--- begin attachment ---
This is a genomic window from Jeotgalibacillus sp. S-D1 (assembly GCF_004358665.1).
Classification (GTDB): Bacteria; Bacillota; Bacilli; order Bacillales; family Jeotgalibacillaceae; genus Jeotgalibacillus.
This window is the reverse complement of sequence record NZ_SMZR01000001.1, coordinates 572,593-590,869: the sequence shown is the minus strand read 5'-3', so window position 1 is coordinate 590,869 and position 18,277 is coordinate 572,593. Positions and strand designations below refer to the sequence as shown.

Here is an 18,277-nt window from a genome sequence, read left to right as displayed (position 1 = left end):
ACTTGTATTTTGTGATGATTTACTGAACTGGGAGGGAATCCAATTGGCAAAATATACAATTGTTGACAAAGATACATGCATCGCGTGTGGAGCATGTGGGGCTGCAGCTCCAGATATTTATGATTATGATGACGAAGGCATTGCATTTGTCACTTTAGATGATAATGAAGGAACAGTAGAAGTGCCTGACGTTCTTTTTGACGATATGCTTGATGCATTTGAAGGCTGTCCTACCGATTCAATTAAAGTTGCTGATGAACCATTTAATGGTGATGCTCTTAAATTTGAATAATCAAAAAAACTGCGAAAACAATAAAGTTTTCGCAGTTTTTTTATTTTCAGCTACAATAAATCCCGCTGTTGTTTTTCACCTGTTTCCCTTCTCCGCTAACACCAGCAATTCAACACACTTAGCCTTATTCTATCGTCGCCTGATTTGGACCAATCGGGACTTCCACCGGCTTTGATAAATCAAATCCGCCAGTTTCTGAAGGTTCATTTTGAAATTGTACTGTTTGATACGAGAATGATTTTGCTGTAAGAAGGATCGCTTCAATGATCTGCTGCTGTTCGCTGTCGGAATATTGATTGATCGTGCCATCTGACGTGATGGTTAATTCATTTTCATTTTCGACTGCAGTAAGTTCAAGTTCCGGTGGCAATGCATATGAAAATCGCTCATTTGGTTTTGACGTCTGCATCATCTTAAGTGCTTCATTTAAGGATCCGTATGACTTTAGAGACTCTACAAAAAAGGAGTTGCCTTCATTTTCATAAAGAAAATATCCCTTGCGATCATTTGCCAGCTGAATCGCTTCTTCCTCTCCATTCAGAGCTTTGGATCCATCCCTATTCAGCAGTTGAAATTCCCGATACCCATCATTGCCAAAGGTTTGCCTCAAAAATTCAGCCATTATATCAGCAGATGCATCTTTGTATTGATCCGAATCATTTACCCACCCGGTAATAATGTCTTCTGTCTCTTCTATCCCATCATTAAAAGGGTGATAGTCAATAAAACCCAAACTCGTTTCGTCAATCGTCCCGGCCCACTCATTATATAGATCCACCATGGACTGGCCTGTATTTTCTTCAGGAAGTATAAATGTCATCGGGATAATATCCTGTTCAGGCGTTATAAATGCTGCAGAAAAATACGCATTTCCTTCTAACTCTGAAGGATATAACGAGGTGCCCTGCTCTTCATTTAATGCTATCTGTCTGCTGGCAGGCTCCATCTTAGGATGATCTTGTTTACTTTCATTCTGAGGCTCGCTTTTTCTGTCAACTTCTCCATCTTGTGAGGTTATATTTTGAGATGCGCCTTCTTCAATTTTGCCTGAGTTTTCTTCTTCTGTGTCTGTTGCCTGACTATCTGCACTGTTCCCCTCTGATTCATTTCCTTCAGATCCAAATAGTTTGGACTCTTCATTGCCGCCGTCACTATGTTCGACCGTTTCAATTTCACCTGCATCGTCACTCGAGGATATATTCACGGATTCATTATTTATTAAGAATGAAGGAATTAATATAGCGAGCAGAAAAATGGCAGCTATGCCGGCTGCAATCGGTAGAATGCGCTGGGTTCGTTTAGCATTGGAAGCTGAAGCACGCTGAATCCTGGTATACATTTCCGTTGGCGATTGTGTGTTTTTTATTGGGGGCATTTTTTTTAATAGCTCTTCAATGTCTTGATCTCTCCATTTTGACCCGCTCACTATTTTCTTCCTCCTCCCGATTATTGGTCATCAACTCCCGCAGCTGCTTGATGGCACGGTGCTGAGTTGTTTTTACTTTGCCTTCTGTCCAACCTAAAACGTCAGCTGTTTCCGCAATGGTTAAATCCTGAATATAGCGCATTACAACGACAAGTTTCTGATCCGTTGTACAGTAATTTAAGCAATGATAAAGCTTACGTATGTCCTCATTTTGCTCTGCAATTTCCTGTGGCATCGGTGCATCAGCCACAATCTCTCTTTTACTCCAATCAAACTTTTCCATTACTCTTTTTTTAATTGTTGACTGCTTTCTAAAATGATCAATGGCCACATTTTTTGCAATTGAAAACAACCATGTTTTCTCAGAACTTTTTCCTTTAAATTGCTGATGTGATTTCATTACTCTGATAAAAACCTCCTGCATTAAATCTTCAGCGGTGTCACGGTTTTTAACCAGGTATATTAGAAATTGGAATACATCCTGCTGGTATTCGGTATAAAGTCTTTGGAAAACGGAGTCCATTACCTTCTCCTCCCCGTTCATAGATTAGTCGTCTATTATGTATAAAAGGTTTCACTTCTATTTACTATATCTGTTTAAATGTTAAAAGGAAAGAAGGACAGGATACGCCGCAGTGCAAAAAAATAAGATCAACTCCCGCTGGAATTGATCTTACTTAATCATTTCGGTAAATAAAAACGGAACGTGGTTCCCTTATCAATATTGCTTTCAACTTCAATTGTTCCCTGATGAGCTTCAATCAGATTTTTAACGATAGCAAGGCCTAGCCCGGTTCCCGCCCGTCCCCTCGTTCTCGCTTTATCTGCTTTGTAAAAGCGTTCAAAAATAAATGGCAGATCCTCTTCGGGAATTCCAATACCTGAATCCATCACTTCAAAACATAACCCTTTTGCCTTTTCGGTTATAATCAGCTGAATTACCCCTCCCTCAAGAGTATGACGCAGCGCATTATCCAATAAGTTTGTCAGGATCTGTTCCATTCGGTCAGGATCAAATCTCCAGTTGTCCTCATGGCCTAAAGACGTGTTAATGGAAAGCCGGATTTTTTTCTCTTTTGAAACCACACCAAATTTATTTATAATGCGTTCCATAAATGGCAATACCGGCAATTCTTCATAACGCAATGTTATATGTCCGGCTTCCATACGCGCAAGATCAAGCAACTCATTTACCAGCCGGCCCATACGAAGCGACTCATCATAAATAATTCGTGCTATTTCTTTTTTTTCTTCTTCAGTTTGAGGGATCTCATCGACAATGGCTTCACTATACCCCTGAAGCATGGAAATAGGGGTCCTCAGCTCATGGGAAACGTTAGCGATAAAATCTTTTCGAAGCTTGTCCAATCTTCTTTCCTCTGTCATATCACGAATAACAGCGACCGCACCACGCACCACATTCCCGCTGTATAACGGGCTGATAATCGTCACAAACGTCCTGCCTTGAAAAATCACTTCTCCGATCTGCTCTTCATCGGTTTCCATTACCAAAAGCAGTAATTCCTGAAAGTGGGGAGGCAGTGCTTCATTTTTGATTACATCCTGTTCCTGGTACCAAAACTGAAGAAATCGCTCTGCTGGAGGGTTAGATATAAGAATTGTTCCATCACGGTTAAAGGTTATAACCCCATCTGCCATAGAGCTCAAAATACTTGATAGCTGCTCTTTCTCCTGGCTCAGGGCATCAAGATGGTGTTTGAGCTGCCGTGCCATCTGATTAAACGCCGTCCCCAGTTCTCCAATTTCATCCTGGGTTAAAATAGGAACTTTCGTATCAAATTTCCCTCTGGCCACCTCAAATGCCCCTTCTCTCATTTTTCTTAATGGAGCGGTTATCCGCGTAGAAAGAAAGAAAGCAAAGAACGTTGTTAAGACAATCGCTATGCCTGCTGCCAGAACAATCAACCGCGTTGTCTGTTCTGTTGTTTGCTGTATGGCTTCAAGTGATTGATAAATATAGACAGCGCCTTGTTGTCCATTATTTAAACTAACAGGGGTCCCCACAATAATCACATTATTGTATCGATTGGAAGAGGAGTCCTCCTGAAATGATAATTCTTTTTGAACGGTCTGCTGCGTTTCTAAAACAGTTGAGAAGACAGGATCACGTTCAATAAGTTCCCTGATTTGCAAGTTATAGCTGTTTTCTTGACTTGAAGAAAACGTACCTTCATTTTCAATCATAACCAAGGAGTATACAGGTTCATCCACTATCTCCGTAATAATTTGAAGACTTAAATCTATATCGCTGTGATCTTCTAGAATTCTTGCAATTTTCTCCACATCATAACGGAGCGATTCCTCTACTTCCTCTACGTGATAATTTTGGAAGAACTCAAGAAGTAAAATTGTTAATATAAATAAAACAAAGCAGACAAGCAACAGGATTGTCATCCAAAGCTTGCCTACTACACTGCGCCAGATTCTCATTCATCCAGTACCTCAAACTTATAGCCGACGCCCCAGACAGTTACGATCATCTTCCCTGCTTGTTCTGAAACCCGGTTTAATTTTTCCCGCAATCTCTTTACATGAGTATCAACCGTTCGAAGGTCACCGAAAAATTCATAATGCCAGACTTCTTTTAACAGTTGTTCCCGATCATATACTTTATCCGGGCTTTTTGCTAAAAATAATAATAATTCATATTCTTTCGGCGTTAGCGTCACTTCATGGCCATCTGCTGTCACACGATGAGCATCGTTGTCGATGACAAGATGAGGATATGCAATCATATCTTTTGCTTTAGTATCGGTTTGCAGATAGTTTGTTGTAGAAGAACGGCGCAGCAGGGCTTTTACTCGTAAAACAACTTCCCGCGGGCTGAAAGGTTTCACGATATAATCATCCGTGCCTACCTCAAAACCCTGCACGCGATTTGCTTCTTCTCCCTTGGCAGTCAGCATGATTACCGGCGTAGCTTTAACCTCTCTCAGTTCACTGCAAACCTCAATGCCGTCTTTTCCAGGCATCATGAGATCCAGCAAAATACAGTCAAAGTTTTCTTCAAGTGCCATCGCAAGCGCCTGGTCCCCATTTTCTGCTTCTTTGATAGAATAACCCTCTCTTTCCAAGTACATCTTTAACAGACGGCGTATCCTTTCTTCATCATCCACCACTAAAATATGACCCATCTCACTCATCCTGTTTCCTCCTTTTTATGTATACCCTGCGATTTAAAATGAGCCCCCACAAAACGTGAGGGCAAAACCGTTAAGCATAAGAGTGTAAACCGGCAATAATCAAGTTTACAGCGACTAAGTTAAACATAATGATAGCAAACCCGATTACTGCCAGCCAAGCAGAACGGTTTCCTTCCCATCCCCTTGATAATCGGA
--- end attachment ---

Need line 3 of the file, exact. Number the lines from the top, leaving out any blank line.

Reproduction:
This window is the reverse complement of sequence record NZ_SMZR01000001.1, coordinates 572,593-590,869: the sequence shown is the minus strand read 5'-3', so window position 1 is coordinate 590,869 and position 18,277 is coordinate 572,593. Positions and strand designations below refer to the sequence as shown.